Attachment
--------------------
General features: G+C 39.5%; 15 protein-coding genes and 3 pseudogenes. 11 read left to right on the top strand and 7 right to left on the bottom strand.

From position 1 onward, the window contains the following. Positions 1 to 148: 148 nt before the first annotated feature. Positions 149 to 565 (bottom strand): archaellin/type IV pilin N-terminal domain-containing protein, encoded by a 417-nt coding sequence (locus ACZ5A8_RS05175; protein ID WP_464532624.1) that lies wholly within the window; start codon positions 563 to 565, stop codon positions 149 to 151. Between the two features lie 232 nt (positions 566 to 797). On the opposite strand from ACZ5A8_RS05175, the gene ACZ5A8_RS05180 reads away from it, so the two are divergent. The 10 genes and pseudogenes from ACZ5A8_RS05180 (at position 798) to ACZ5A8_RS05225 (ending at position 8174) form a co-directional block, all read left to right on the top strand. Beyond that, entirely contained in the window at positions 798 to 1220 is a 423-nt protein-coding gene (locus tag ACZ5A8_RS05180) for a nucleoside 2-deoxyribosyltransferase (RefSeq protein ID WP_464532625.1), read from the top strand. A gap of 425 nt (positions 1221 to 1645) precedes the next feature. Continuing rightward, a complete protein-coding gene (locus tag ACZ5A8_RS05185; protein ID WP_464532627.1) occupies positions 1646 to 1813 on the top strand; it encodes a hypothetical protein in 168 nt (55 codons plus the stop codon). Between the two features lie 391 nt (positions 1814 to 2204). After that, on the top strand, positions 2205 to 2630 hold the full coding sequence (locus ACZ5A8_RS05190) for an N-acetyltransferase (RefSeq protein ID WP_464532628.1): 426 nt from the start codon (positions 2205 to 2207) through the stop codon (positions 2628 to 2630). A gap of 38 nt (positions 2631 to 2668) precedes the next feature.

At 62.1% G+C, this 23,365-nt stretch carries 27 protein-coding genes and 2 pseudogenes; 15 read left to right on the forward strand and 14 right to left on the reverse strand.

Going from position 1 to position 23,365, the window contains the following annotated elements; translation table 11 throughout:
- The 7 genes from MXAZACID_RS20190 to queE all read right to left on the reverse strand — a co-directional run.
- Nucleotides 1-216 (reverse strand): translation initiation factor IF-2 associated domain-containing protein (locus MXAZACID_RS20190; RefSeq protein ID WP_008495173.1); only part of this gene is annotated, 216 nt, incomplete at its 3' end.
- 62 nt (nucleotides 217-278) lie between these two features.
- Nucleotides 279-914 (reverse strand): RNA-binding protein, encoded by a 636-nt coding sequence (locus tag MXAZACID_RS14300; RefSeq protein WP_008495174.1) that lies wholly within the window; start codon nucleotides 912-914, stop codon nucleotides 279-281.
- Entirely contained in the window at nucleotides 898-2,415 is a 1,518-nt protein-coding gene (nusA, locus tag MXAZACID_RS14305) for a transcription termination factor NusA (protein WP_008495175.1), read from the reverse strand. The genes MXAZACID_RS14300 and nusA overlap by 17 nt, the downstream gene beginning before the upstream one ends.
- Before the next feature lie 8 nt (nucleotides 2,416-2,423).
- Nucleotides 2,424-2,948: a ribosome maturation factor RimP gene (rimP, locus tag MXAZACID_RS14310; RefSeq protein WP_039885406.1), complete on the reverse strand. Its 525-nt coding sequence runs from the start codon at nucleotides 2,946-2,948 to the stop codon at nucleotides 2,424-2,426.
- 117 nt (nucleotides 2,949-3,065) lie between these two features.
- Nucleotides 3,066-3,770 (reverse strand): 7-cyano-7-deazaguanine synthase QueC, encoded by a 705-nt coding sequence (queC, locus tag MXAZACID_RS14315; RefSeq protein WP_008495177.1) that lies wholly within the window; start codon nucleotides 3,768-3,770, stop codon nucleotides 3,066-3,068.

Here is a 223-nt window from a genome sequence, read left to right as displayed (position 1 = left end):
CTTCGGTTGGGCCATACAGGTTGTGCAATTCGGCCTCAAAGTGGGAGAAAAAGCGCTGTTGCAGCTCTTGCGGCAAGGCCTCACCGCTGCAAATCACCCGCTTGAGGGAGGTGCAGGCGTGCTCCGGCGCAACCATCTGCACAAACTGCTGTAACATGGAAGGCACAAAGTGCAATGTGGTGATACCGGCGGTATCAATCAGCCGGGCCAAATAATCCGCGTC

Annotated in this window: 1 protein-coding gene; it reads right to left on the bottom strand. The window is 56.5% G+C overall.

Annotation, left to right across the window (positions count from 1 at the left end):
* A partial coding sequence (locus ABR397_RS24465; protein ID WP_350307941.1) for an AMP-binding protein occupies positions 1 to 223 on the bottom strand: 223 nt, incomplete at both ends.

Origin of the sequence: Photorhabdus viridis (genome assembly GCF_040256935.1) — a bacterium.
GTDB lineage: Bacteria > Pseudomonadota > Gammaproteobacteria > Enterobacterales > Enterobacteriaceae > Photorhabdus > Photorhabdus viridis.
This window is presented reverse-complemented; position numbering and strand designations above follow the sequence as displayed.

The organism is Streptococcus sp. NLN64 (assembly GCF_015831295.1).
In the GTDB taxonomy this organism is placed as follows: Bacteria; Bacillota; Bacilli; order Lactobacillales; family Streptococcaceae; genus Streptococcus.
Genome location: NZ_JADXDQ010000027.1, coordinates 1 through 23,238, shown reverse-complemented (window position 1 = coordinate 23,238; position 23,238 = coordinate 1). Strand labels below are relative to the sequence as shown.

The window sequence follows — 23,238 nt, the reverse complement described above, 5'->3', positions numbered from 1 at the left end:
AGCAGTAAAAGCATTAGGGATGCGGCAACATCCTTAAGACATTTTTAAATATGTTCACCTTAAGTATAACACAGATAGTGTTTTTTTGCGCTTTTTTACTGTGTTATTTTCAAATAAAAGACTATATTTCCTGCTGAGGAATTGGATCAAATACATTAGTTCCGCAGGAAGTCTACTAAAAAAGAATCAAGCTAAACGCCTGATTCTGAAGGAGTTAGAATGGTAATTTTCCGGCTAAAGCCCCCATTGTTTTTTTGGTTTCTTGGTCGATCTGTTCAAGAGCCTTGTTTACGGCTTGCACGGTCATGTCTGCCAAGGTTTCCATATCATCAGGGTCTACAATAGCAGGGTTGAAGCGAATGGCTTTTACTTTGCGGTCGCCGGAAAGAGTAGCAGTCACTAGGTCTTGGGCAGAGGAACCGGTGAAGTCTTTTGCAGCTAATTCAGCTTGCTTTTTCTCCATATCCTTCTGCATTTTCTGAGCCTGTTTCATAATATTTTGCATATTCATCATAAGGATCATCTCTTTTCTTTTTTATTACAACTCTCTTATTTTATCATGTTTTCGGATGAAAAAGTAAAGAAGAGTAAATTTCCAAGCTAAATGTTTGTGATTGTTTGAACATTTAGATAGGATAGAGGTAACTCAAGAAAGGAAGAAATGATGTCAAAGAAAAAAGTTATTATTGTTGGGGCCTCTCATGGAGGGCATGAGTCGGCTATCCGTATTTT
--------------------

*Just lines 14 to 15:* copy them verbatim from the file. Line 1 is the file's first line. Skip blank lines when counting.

Here is a 223-nt window from a genome sequence, read left to right as displayed (position 1 = left end):
CTTCGGTTGGGCCATACAGGTTGTGCAATTCGGCCTCAAAGTGGGAGAAAAAGCGCTGTTGCAGCTCTTGCGGCAAGGCCTCACCGCTGCAAATCACCCGCTTGAGGGAGGTGCAGGCGTGCTCCGGCGCAACCATCTGCACAAACTGCTGTAACATGGAAGGCACAAAGTGCAATGTGGTGATACCGGCGGTATCAATCAGCCGGGCCAAATAATCCGCGTC